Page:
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The earliest known relative of humans is… a sponge?

Scientists have determined that humans likely descended from sponges that lived in early oceans 750 million years ago. According to the researchers, these creatures are the eldest ancestors of all animals.

This new discovery challenges the previous belief that comb jellies are the oldest members of the animal kingdom. Researchers from the University of Bristol used a new method to statistically test evolutionary models for accuracy. They found that the more precise evolutionary models indicated that sponges are at the root our lineal descent.

Professor Davide Pisani is the lead author of the study.

“Phylogenomics, the use of genomic data in phylogenetics, is a relatively new science,” explained Professor Pisani. “Evidence for comb jellies as the earliest branching animal lineage first emerged in 2008, a decade ago, in the first, large-scale, phylogenomic analysis of the animal phyla. We have now better analytical tools and data and this study seriously challenges the accepted status quo.”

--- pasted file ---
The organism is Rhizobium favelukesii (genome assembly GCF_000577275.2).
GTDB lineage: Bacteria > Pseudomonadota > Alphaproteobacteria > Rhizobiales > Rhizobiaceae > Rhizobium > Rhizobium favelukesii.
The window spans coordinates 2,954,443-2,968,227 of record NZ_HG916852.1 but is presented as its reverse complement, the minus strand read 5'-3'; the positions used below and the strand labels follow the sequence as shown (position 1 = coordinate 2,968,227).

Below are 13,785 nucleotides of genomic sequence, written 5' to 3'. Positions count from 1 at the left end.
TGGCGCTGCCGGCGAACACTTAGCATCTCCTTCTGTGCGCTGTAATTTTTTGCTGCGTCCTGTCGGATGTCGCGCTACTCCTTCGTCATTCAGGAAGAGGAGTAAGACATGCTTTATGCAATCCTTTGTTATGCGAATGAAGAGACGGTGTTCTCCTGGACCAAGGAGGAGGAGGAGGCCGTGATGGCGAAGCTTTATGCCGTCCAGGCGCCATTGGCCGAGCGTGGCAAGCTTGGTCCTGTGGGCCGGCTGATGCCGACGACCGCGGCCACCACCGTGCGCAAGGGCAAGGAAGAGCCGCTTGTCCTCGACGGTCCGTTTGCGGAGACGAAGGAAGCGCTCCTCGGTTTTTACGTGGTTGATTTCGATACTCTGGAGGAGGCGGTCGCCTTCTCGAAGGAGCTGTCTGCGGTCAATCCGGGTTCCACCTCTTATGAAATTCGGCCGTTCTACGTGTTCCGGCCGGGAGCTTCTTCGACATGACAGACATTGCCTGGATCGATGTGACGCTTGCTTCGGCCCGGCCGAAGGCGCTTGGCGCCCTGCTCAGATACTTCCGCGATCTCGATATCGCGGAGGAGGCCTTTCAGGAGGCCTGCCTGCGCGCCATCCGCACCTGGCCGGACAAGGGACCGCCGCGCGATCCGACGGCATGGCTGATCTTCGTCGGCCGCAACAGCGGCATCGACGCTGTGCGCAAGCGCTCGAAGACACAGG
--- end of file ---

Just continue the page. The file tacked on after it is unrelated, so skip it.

Professor Pisani pointed out that sponges and comb jellies represent completely different evolutionary backgrounds of animal organ systems such as the digestive and nervous systems. “Therefore, knowing the correct branching order at the root of the animal tree is fundamental to understanding our own evolution, and the origin of key features of the animal anatomy,” he explained.

The prehistoric sponge was a filter feeder with no complex organs. While it is not clear what the first-ever animals looked like, Professor Pisani said it was most likely a lot simpler than modern sponges and possibly resembled a blob.

“I found it pretty exciting to find that something as simple as a sponge might have kick-started modern ecosystems,” said Professor Pisani.

The research is published in the journal Current Biology.

By Chrissy Sexton, Staff Writer

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